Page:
09/30/2005 12:00AM

Examining turf front-runners at Keeneland

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LEXINGTON, Ky. - The bias of the main track at Keeneland is a popular topic in early April and early October. But the bias trends on the turf aren't discussed nearly as much. The reason is that most handicappers agree that early speed is usually the preferred running style on the dirt, but the turf bias trend isn't nearly as clear cut.

Turf sprints at Keeneland run at 5 1/2 furlongs have produced 15.6 percent front-running winners, with a $1.80 return on investment from a group of 32 races. It isn't surprising to see that horses with early speed win back part of the parimutuel takeout at that abbreviated distance.

The longest commonly run distance on the turf at Keeneland is 1 1/2 miles. There were only four early leaders who held on to win at that distance from a group of 63 races, for 6.3 percent wins, and a low $0.88 ROI. I wasn't surprised to see that result, since my experience in watching turf races at that distance at Keeneland over the last 11 years has been that horses with early speed usually need to get a clear lead through slow fractions to have a realistic chance of winning, and even with that comfortable trip, many of them are still caught by off-the-pace runners in midstretch.

Most of the horse racing research I study yields a fairly logical pattern of results. I don't mean to say they are so logical that the answers were easily predicted. Unexpected outcomes are common, but once they have been discovered, they tend to be consistent enough to follow logical patterns. That is a good thing, because answers that are counter-intuitive are more valuable discoveries than the answers that are easily anticipated by bettors who haven't bothered to do the work necessary to dig them up.

Some categories of results prove to be small exceptions to the larger trend, but in the end, the story the numbers tell is usually logical and informative. The tricky part of dealing with the mathematics of horse racing is trying to interpret the statistics that don't tell a logical story. That is the case when you study the races run at one mile, 1 1/16 miles, and 1 1/8 miles, which are the three most commonly run route distances on the grass at Keeneland.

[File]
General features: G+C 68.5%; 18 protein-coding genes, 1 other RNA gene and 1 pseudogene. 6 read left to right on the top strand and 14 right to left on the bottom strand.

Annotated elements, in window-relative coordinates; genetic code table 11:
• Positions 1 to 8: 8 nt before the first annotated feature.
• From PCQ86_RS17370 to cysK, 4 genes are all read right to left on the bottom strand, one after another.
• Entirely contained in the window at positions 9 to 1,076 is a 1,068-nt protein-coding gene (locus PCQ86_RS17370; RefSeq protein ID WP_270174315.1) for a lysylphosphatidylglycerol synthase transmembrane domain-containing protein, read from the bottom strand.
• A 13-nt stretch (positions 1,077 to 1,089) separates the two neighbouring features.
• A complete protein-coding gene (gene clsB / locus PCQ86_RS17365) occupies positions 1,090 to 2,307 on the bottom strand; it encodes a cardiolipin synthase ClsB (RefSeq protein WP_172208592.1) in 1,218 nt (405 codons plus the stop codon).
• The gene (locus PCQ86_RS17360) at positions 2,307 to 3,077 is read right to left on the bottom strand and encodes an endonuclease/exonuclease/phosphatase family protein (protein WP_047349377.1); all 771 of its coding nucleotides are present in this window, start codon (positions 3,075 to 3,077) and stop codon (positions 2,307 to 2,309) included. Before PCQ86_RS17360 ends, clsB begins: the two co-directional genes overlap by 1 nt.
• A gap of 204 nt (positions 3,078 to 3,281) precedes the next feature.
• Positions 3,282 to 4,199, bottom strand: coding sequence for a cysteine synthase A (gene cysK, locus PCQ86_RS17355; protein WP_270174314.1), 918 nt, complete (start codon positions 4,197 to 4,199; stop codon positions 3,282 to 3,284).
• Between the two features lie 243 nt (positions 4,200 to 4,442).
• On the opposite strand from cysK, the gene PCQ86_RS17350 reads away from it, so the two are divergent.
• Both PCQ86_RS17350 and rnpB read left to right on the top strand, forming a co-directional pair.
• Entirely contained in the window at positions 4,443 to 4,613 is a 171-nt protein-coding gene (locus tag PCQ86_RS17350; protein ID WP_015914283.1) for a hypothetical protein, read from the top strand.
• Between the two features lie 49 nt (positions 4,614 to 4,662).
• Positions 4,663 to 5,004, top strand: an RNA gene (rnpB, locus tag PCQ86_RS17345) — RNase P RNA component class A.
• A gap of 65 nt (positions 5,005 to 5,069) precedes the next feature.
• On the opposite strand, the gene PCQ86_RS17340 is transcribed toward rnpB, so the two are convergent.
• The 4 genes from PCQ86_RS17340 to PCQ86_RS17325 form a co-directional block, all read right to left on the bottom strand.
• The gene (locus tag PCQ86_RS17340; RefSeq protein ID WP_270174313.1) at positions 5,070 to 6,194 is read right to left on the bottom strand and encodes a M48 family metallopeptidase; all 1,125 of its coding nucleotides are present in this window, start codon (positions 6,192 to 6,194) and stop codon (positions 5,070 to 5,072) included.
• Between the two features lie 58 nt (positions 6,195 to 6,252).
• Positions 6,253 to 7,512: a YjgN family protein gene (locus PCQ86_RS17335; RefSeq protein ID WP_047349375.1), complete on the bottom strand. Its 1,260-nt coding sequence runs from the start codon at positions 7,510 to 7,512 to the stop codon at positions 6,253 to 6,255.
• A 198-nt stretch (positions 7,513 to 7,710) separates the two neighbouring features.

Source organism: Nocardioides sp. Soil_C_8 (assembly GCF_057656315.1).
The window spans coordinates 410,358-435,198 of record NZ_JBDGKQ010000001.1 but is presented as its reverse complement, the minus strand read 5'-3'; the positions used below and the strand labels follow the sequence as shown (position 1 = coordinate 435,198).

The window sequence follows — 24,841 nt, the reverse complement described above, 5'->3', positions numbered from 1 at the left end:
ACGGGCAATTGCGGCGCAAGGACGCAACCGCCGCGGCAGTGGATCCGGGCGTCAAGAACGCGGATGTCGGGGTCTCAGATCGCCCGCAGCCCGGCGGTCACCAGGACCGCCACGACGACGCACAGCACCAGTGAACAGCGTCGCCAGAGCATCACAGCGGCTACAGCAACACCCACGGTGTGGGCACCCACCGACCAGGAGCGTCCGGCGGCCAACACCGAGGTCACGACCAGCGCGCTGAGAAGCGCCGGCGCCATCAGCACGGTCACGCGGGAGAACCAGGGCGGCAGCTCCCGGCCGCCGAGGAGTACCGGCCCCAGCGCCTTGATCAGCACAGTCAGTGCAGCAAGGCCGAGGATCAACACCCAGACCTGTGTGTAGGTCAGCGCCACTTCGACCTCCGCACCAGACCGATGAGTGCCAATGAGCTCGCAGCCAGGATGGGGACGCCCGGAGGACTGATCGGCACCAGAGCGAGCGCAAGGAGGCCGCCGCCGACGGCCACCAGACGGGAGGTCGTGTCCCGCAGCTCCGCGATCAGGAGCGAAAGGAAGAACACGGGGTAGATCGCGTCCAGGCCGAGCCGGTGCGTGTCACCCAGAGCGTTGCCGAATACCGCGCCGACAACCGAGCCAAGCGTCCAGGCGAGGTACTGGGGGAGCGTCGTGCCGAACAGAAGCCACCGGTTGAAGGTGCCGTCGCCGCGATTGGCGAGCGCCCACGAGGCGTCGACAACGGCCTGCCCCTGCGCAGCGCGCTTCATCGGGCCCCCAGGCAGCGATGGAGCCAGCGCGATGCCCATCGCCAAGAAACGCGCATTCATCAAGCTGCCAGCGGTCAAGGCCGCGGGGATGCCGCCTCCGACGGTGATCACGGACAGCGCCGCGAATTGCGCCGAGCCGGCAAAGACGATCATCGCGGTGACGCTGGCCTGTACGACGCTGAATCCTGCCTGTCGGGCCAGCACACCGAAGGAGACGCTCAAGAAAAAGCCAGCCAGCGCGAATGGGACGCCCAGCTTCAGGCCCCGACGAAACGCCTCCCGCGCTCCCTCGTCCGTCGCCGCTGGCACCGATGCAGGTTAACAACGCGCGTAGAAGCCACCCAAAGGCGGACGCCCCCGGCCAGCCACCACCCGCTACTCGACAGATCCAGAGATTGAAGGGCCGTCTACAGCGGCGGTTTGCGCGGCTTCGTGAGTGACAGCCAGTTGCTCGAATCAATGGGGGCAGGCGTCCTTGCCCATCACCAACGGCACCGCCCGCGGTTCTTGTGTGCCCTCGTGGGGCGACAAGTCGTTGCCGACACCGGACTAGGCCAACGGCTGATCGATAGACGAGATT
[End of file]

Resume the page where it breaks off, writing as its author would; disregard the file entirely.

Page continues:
There were 136 one-mile turf races in the group I studied. The win rate of the first-call leaders was a solid 14 percent, with a $1.91 ROI. The sample of 148 1 1/16-mile turf races produced a different result: just 9.5 percent winners and a $1.12 ROI. When I saw those numbers, and I recalled the results of the 1 1/2-mile turf races, I was temped to guess that as the distances of grass races at Keeneland increased, the win percentages, and ROI's of the leaders would probably decline.

That was a good guess, until I saw the results produced by the 1 1/8-mile turf races. The win percentage of the early leaders rebounded to 14 percent, the same number seen at one mile, and comparable to the 15.6 win percentage in 5 1/2-furlong turf races.

The catch is that the ROI jumped to $3.07. That was unexpected.

The most tempting explanation was that a couple of winning longshots distorted those numbers. I tested that theory by figuring out what the total payoffs would have been for the early leaders in 1 1/8-mile turf races if they had produced the same $1.91 ROI as the one-mile races did. The answer was that the front-running winners of the 1 1/8-mile races paid $273 more than they should have, much more than a couple of extra longshot winners would explain.

The matter was complicated further by the fact that the small sample of 16 races at 1 3/16 miles produced just one winning first-call leader, with a $0.31 ROI.

Sometimes the easiest solution is also the best solution. I realized that the best way to understand these conflicting trends is to set aside the 5 1/2-furlong turf sprints at one extreme and the 1 1/2-mile turf routes at the other extreme, and add the results of the one mile, 1 1/16 miles, 1 1/8 miles, and 1 3/16 miles races together. This larger sample of 443 races is more reliable than the conflicting smaller samples, and the differences between them are smoothed out.

If anyone asks you how front-runners are likely to fare on the turf at middle-route distances at the upcoming fall race meet at Keeneland, you can confidently tell them to expect about 12.2 percent winners, with an ROI close to break-even, at $1.96. Just don't give them a written guarantee.